Don’t: Let your Bad Boy be so take-charge and arrogant that they’re manipulative to the point of abuse. Look up the guidelines from those public service announcements that identify the signs you are in an abusive relationship. If your Bad Boy is doing ANY of that, stop them immediately. I’m serious about this. Swift kick in the balls for those controlling impulses.
Do: Write a Bad Boy with walls so high that the love interest needs supplemental oxygen to try and summit them. Tension and drama are everything. They’re hiding that soft heart from the world because of (sad backstory which you will write the heck out of).
Don’t: Write a Bad Boy who treats the love interest like shit, because they’re wounded. Nothing absolves sexual abuse. No amount of warning, “I’m bad for you. You’d be safer away from me. No. Stop. Don’t” beforehand makes it OK to then be a derogatory, disrespectful jerk. They are still responsible for their actions. No matter how bad their mommy issues are.
Do: Have your Bad Boy changed by the end of the story and let that golden heart shine through. This trope only works because their one true love has reached them through the dark, has given them a reason to be better, sees that goodness on the inside, and lets them trust in the brightness of their future together. There has to be character development going on. Not a complete 180* personality change. Just some growth. And if the Bad Boy acted like a surly jerk, some groveling wouldn’t be out of place.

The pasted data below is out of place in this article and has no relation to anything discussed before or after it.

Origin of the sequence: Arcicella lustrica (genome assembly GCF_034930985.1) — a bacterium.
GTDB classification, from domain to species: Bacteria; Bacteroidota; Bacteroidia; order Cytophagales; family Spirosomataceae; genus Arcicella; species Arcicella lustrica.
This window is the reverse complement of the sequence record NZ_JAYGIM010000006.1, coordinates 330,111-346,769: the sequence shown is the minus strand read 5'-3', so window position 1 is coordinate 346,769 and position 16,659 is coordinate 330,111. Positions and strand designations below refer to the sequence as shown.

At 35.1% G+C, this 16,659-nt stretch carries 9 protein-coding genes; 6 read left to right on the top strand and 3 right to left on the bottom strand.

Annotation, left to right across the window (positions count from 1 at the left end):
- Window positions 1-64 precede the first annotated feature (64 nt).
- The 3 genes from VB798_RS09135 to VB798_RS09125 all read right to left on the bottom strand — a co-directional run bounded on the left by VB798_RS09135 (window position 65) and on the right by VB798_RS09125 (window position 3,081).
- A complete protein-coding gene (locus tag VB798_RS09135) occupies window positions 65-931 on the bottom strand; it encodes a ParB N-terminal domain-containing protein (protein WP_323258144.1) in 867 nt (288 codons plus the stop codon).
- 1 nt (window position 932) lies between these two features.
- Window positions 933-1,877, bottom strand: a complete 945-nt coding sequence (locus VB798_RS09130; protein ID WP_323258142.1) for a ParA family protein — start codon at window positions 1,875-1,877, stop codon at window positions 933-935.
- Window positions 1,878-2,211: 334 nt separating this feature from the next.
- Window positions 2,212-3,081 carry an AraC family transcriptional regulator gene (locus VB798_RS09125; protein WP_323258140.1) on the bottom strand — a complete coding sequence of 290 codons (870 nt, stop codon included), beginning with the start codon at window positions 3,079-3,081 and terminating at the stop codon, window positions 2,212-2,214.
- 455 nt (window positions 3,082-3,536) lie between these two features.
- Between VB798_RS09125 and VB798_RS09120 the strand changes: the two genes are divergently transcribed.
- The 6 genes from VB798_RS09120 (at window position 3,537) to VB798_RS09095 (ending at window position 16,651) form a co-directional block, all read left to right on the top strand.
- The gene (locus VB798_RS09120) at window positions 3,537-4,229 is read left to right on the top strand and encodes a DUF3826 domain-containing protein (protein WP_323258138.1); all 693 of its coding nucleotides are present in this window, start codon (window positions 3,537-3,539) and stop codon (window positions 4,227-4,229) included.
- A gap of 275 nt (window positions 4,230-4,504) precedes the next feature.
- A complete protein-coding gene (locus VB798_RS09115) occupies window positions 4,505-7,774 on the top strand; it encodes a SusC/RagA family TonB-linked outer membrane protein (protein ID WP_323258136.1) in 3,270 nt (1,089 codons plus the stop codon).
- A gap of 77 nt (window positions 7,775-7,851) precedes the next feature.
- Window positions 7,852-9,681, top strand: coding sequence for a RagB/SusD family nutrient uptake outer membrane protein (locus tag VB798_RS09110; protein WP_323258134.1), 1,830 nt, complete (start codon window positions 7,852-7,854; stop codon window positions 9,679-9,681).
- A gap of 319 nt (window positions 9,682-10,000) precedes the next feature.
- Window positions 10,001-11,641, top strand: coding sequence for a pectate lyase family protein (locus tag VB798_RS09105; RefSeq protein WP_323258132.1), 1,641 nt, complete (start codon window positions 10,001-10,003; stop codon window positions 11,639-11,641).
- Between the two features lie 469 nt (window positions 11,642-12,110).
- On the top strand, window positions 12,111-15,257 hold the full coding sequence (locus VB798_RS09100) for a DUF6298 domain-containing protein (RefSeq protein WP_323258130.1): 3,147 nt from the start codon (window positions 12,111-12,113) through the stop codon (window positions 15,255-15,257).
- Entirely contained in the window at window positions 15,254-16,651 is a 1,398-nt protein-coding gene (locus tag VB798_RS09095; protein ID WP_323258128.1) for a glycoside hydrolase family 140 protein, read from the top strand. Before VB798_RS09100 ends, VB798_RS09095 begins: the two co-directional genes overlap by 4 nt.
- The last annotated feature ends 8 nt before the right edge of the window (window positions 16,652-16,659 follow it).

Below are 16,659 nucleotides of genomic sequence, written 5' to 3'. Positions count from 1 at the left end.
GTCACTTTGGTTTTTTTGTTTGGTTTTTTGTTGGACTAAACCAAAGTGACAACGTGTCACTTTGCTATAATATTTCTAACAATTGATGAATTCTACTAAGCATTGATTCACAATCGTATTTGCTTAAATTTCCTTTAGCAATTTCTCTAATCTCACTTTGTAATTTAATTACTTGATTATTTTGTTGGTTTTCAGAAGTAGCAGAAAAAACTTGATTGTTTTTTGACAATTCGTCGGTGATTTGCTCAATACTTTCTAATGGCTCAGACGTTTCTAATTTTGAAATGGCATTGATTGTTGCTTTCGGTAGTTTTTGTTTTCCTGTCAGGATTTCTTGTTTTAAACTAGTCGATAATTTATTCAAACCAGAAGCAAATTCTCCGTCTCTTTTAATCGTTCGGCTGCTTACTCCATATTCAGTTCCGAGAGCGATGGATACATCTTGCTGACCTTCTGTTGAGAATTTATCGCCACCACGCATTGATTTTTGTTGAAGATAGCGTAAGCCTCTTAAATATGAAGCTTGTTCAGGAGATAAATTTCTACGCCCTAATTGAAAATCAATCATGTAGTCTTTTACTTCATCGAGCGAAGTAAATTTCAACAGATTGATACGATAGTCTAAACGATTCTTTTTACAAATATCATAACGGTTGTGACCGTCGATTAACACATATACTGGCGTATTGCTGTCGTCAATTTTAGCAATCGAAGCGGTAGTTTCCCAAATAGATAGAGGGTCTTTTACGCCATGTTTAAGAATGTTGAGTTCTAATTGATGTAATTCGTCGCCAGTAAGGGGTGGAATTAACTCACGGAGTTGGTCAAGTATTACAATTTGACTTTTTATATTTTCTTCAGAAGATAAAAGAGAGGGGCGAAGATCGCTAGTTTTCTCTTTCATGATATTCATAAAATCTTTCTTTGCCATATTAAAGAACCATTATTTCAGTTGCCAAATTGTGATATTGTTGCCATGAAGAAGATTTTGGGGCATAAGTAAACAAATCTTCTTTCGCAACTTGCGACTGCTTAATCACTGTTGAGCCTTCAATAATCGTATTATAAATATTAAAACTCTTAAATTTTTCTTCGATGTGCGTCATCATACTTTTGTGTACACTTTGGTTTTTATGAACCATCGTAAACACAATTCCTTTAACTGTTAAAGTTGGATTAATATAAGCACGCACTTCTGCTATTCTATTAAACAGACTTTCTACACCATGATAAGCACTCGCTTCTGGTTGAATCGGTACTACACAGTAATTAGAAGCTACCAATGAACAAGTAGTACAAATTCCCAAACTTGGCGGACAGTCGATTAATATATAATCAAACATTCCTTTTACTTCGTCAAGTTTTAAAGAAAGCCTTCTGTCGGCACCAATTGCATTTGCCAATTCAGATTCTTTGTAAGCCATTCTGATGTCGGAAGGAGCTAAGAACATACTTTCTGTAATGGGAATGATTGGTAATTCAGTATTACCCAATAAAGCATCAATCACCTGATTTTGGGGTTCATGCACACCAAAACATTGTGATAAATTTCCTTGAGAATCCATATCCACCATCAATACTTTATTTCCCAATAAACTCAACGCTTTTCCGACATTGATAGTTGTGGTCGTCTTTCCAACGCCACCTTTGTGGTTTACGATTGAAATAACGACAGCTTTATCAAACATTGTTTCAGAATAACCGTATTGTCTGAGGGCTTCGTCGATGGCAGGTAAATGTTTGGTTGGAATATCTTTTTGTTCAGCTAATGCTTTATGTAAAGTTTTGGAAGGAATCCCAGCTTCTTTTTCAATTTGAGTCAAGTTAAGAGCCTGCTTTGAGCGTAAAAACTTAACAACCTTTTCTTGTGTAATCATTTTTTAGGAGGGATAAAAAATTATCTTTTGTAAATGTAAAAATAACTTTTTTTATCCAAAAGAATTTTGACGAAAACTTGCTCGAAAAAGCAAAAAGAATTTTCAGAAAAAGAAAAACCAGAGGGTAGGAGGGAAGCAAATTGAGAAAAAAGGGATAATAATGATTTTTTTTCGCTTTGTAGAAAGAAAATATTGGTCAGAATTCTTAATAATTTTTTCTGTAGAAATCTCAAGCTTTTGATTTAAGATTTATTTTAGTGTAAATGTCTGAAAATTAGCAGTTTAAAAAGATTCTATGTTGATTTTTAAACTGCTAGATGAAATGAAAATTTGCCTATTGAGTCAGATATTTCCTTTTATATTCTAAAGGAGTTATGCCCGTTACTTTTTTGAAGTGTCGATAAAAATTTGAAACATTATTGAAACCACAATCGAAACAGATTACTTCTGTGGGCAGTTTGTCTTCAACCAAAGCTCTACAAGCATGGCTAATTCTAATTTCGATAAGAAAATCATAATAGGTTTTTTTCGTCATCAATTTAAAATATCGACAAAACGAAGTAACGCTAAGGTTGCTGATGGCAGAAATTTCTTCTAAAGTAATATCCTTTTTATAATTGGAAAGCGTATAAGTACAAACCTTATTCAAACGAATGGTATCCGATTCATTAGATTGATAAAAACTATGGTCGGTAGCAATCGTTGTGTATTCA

And here is a general list of DON’T-STAHP-RED-LIGHT-PLEASE-GOD-NO
- Stalker behavior. Even magically assisted, it’s still creepy stalking.
- Harassment-using aggressive pressure or intimidation to create a desired outcome.
- Forcing sexual acts without consent. That is spelled R-A-P-E.
- Drugging the love interest to ensure they’re complacent/forget stuff/manageable. Even if it’s magical elf wine. Just no.
- Policing who the love interest can talk to/be friends with/text/call/look at. See the “don’t” above.
- Continuing with sexy stuff after the love interest has EXPLICITLY said no. Consent is everything. Here is a quick refresher on it, using tea.
- Sexual violence (not BDSM, that should be consensual if you know what you’re writing. And that shouldn’t be in a YA book anyway?!?)
- Rape. It’s. never. romantic. Not even as a playful “threat” or “forced seduction”.
- Try to justify any of the above as “I was just protecting you”, “pretending because I had to”, “we’re mated soulmates”. Or having the love interest forgive any/all of the above because of those justifications. You are the author, you control this story. Those reasons don’t exist unless you put them in. And if you’re feeling the need to have your MC justify something like that for the reader, maybe it shouldn’t have been there in the first place.
For an interesting take on this issue, go read Tiff at MostlyYALit. (This article is what got me on the rant in the first place.)
Or try ChristinaReadsYA as she talks about her feelings regarding Bad Boys in YA
And, for a harsh yet hilarious take on a popular Bad Boy, see Matthew at BadBooksGoodTimes
Featured image via stocksnap.io and Maria Shanina